KINGSTON, R.I. — When it was finally over, and the young men in the green had tossed their gloves high in the air and piled atop each other between first base and the pitcher’s mound, the home dugout slowly emptied until one player remained, head in his palms, fingers massaging his scalp, digesting the painful truth that the next time he peeled off the blue jersey with MAINE across the chest would be his last.
“That’s why I haven’t taken it off yet,” said Michael Fransoso, the senior shortstop and America East Player of the Year. “It’s been a good four years. I couldn’t have it go another way, except for a win here.”
Second-seeded Binghamton University beat No. 1 Maine 4-0 Sunday afternoon at windswept and occasionally rainy Bill Beck Field in the championship game of the America East baseball tournament.
The title sends the Bearcats (30-23) to the NCAA Division I tournament, whose 64-team field will be announced at noon today.
Six-foot-nine-inch Binghamton pitcher Jake Lambert (7-2), who tossed a two-hit shutout against No. 3 Albany on Wednesday, held Maine to five hits over eight innings Sunday and never allowed a runner to third base. He walked one and struck out seven.
“He was on today,” Fransoso said. “He did exactly what Tommy Lawrence did the other day to Binghamton, and that was come back and battle on a few days’ rest.”
Lambert was named Outstanding Player of the tournament. Joining him from Maine (37-22) on the all-tourney team were pitchers Mike Connolly and Lawrence — who earned the decision in two of the three Black Bear victories — and third baseman Eric White, who batted .500 (10 for 20) in five tournament games.
Connolly, who is also Maine’s regular catcher, pitched six innings Sunday after throwing all nine Friday afternoon in a 3-1 elimination-game victory over No. 4 Stony Brook. He scattered eight hits but Binghamton scratched out a run in the first, third, sixth and, against reliever D.J. Voisine, the ninth. The Bearcats outhit Maine 11-6
“I was tired,” admitted Connolly (6-4). “I just tried to grind it out.”
After eight innings of frustration against Lambert, the Black Bears loaded the bases with one out in the ninth before reliever Mike Urbanski closed the door. Brian Doran lined out to centerfield on the game’s final pitch.
“We know the type of team they have,” said Binghamton head coach Tim Sinicki. “I was waiting for one swing of the bat to tie it up, quite honestly.”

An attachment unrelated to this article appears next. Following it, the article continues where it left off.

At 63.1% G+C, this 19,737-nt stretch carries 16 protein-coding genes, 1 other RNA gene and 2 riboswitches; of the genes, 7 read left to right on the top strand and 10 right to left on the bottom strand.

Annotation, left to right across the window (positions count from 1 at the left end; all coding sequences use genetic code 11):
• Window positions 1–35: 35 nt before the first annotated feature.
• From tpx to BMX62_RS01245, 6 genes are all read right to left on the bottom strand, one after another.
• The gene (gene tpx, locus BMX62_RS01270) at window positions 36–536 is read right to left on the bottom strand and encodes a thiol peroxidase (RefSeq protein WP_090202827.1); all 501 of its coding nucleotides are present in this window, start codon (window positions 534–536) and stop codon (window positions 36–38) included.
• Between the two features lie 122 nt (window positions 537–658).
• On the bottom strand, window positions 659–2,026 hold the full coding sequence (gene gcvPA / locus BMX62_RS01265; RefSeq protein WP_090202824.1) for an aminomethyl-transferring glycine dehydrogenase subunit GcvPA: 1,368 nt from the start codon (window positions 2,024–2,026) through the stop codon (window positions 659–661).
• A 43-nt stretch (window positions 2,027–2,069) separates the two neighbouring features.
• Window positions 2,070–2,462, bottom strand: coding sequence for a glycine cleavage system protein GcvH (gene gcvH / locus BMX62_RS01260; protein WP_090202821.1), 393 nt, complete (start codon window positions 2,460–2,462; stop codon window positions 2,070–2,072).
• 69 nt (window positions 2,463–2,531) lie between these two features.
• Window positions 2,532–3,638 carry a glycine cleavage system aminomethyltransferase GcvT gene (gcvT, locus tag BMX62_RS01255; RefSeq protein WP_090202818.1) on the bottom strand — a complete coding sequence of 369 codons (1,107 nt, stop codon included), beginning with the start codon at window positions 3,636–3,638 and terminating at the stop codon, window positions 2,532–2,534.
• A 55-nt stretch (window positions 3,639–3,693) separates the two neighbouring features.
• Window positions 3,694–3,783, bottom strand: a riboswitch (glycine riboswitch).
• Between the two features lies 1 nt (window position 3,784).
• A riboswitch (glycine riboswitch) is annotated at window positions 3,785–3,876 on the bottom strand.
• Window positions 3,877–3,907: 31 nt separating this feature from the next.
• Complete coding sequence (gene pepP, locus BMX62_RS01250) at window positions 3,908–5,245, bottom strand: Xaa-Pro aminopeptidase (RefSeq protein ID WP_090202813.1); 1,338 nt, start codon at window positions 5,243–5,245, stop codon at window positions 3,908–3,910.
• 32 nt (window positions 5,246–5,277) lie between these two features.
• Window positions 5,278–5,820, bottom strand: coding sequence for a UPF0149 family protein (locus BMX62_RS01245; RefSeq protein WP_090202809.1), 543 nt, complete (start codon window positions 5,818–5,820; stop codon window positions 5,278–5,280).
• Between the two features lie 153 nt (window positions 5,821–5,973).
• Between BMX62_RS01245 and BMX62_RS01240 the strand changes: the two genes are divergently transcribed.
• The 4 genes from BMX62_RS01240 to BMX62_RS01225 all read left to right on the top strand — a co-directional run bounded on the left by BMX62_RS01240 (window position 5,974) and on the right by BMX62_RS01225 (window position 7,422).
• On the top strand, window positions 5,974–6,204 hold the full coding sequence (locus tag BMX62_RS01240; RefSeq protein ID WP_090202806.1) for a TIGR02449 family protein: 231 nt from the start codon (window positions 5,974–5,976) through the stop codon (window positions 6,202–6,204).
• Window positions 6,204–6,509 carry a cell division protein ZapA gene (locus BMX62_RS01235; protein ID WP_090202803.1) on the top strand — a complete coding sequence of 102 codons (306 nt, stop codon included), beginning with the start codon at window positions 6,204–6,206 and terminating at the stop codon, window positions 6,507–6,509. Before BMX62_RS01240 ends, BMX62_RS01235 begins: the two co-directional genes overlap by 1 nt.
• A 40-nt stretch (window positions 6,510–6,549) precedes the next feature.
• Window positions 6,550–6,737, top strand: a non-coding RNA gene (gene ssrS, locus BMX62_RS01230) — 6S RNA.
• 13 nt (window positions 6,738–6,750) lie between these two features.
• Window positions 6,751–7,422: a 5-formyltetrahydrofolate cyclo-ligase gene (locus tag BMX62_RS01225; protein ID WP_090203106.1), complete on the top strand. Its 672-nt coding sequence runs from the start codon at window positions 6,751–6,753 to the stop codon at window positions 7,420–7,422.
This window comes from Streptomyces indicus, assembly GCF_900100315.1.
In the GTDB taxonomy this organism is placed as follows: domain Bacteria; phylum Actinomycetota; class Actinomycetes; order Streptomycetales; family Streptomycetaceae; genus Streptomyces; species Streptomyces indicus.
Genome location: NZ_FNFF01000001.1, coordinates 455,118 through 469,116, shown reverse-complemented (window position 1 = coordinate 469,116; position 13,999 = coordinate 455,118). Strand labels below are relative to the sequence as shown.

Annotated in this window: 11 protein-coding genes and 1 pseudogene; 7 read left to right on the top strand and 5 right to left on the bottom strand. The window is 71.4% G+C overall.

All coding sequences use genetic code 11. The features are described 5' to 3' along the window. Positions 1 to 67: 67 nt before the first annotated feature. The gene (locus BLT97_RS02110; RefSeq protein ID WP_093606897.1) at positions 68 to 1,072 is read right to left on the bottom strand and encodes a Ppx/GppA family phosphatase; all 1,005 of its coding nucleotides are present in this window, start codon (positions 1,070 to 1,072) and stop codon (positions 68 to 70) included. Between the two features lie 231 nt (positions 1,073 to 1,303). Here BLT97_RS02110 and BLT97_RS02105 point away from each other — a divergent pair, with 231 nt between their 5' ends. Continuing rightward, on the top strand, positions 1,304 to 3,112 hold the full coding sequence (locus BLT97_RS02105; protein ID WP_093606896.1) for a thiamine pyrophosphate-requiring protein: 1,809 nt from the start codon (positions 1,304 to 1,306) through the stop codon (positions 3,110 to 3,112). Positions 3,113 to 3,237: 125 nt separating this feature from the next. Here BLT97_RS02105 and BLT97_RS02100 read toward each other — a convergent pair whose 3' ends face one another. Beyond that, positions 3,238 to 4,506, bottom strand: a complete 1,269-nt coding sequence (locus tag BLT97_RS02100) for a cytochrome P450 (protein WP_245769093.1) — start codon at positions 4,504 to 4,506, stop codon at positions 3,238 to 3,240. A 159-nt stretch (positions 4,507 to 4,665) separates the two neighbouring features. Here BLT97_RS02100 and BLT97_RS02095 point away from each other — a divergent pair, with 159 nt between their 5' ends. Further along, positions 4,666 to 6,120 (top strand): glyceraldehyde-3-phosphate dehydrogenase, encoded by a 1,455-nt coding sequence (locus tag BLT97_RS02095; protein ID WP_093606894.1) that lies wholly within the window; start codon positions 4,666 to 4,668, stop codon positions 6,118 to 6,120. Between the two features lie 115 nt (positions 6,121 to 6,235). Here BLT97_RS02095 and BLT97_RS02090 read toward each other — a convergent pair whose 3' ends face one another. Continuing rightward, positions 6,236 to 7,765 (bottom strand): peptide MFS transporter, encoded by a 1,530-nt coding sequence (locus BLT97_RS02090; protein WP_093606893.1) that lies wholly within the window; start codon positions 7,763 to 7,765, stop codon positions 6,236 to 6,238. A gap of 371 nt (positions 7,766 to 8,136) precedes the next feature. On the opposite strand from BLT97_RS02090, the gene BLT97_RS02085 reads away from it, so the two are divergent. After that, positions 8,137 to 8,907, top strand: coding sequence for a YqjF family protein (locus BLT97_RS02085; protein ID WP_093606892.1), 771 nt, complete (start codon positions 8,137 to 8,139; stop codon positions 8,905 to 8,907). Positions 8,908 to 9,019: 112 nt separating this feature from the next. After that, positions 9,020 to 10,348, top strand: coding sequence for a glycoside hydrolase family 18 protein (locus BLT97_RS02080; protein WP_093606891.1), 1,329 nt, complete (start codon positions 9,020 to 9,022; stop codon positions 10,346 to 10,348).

With a strong wind blowing straight in from centerfield most of the afternoon, anything hit in the air had little chance of traveling far. Binghamton (30-23) played its third errorless game of the tournament and gobbled up nearly everything Maine hit on the ground.
“We went down fighting, we went down kicking,” said Maine head coach Steve Trimper. “Binghamton’s a good baseball team. They won 30 games in the Northeast and that’s not easy to do.”
The rain-plagued tournament started Wednesday at LeLacheur Park in Lowell, Mass., home of the
Red Sox rookie-league affiliate Spinners. It was scheduled to end as early as Friday night, but the Black Bears forced a winner-take-all game by beating Binghamton 6-1.
When Saturday was a washout, organizers moved the finale east to the University of Rhode Island and its artificial turf surface.
Any momentum that Maine carried from surviving two win-or-go-home contests Friday evaporated in the top of the first inning, when Zach Blanden scored from second base on a two-out grounder in the hole despite a diving stop by Fransoso, who popped up, pumped once to make sure Blanden wasn’t bluffing, then made a throw home that sailed up the line toward first.
“If I make that play,” Fransoso said, “then who knows? We might come in and score the next run and gain momentum.”
Fransoso’s infield single in the first was Maine’s only hit until White led off the bottom of the fifth with a single to right, the first ball Lambert allowed out of the infield.
“I’ve never been more proud of a team I’ve ever coached,” Trimper said. “We couuldn’t have had more of an effort from these guys. If I get that performance every year, we’re going to have a lot of championships.”
Trimper’s voice quavered when he spoke of his senior captain.
“He’s the best I’ve ever coached, bottom line,” Trimper said. “It’s even stupid to say that I’m going to miss him, because, you know … there’s not going to be another Mike Fransoso, that’s for sure.”